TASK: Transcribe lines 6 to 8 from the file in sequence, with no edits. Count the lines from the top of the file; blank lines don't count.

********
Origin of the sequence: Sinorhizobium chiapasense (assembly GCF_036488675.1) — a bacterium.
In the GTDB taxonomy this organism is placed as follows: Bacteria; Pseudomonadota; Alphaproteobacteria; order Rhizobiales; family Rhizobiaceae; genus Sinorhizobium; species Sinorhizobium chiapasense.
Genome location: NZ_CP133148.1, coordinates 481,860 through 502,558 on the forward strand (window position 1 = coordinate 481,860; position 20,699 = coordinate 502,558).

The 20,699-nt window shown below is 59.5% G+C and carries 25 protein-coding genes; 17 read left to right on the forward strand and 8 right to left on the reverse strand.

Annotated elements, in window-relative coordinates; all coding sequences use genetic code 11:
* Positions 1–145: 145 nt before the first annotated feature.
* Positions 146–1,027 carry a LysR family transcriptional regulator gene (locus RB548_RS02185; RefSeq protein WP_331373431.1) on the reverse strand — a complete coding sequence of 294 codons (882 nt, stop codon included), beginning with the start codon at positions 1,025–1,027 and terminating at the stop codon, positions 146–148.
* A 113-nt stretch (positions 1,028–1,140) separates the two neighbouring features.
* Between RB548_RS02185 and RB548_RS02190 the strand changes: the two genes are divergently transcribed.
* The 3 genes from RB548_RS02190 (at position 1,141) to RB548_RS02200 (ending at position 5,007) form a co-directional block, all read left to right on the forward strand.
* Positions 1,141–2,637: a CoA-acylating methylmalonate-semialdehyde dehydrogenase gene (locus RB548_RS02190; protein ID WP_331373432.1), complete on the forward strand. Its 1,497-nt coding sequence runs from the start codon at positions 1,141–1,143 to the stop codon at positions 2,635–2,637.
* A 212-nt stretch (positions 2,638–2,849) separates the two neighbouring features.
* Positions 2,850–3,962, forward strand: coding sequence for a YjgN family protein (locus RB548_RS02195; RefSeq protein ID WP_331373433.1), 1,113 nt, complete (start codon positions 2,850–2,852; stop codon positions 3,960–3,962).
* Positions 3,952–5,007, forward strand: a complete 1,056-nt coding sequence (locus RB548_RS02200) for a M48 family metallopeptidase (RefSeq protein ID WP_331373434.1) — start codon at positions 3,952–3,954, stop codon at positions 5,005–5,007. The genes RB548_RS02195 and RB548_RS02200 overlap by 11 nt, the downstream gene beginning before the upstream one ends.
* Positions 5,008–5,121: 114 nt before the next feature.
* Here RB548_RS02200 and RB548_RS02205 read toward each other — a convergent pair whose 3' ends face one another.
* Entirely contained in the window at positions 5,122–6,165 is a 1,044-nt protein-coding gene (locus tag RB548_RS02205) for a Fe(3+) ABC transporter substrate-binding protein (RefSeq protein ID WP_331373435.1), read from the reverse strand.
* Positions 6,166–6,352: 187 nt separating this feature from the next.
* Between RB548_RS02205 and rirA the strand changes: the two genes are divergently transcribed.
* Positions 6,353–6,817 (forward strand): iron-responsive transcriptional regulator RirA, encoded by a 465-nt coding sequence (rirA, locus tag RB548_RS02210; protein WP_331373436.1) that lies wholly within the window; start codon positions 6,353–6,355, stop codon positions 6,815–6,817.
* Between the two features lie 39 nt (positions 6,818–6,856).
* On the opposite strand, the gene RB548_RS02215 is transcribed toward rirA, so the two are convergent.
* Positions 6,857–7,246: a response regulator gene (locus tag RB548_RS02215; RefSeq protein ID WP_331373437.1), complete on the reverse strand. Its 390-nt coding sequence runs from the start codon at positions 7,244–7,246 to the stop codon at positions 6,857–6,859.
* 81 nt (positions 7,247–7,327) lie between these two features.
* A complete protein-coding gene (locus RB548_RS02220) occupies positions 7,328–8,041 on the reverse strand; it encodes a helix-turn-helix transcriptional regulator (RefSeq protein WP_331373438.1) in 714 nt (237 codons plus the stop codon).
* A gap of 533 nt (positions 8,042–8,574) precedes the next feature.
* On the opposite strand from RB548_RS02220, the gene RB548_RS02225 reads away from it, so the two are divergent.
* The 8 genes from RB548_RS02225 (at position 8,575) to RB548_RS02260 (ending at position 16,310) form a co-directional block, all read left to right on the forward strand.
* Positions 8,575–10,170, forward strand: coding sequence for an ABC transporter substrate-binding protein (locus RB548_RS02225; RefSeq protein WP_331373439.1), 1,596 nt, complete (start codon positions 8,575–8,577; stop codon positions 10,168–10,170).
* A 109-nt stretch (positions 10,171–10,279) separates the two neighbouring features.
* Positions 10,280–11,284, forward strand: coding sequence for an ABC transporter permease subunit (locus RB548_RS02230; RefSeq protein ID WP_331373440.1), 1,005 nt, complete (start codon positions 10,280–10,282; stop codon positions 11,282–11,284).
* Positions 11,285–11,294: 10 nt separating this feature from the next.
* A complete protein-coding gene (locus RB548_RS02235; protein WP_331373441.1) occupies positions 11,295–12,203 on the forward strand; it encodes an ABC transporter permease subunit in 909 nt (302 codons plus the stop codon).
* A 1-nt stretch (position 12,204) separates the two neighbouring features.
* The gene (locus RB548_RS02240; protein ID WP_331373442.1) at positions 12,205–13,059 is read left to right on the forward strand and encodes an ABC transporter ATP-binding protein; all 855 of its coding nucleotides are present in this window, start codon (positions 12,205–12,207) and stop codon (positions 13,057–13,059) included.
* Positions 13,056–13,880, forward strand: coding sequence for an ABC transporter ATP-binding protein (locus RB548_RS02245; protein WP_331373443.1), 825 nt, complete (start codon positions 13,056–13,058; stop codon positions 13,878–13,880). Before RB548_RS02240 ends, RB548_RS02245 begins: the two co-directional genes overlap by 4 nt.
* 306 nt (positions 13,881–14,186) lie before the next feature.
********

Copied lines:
* Positions 1–145: 145 nt before the first annotated feature.
* Positions 146–1,027 carry a LysR family transcriptional regulator gene (locus RB548_RS02185; RefSeq protein WP_331373431.1) on the reverse strand — a complete coding sequence of 294 codons (882 nt, stop codon included), beginning with the start codon at positions 1,025–1,027 and terminating at the stop codon, positions 146–148.
* A 113-nt stretch (positions 1,028–1,140) separates the two neighbouring features.